The David J. Fitzgerald Museum of Earth Sciences

The David J. Fitzgerald Museum of Earth Sciences is an educational addition to the Environmental Science department. This museum contains exhibits that display the findings of various minerals, fossils and other geological elements. Below is a sample of the many items collected over the years that have allowed students and staff to create the captivating museum we have today.

To see the collection in person, visit us in Garni Science Hall, Second Floor. There you will find maps and descriptive infographics that showcase all the samples featured within the cabinets.

Earth Science Museum

Specimen of the Month

  • March: Brush Coral

    Acropora Hyacinthus
    Location: Unknown

    Brush coral is the most abundant coral of exposed outer reef slopes and is mostly found in the upper reef slopes and outer reef flats. Brush corals are grouped in colonies which can be observed as wide flat plates and tables or tiered aggregations of small plates.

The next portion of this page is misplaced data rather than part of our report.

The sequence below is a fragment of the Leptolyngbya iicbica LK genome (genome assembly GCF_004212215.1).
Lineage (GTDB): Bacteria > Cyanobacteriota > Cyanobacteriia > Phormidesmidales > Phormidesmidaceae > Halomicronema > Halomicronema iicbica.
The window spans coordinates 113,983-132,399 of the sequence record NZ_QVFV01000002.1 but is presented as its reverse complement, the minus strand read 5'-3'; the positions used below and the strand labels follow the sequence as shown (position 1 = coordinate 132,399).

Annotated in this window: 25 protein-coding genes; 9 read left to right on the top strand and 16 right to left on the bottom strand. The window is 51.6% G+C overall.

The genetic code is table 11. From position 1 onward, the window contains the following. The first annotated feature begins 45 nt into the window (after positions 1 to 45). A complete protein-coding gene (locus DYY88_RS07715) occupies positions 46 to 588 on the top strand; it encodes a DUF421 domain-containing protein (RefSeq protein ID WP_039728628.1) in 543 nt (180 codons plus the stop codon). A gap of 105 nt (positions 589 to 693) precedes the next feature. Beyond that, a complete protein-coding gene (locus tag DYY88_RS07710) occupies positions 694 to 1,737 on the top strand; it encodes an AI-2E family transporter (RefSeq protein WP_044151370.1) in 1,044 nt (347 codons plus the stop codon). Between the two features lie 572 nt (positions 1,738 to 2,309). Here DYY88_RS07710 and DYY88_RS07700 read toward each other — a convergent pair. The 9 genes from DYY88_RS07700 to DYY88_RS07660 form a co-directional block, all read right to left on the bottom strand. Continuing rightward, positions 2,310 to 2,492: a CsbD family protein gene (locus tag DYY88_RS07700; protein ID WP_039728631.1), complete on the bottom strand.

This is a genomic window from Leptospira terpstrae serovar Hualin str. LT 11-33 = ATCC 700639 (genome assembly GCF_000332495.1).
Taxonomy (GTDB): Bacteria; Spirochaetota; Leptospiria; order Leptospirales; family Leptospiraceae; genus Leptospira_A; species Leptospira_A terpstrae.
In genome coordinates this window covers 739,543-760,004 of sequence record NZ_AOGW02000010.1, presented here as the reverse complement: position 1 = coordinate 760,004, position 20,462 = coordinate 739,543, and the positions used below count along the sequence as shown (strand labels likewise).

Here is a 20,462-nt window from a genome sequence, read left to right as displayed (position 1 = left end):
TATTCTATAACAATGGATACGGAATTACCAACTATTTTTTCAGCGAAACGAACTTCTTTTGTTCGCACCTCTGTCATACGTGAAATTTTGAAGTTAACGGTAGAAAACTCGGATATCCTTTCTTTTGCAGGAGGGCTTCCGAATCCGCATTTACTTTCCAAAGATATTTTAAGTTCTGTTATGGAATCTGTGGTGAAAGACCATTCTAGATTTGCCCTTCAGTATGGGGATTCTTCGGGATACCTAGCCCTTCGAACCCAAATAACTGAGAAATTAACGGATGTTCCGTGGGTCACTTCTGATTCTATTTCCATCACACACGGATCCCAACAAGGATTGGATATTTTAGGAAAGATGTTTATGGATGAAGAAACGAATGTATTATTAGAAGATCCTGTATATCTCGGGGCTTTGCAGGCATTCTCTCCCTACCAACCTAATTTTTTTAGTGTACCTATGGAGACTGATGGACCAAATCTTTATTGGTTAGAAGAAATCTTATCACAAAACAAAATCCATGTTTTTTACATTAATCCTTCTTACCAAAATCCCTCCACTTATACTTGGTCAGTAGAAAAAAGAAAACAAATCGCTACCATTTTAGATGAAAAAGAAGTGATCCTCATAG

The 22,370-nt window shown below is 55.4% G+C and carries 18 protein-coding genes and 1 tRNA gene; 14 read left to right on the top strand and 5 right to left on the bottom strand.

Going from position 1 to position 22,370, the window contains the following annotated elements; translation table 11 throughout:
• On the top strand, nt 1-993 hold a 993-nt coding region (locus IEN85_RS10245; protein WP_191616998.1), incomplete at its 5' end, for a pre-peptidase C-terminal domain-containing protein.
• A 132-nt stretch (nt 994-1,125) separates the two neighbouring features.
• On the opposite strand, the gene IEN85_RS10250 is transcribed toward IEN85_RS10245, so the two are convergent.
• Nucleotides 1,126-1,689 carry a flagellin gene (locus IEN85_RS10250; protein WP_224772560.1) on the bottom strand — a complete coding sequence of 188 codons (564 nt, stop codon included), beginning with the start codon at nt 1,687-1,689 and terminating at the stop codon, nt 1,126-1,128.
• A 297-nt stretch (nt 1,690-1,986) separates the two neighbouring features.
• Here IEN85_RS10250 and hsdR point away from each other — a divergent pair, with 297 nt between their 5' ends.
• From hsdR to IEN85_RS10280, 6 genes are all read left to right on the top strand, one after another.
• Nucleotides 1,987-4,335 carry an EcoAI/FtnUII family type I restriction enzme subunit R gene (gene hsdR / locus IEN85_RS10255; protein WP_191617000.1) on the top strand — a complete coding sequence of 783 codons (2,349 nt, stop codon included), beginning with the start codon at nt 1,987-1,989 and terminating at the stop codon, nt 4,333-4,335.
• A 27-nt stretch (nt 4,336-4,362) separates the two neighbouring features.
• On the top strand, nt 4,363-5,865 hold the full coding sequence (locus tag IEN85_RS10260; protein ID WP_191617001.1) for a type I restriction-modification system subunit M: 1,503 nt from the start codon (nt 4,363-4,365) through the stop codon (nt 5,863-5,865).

Branchlets are thin and finely structured except when exposed to wave action, which then become closely fused. Branchlets are fine and upward-projecting. It is thought to have a range that includes the Indian Ocean, the Indo-Pacific waters, southeast Asia, Japan, the East China Sea and the western Pacific Ocean. Figures of its population are unknown, but it is likely to be threatened by the global reduction of coral reefs, and the increase in temperature causing coral bleaching.

    The image shown above shows the physical consequences of coral bleaching in which the colorful appearance of coral is taken away, leaving a white cast as seen in this sample.

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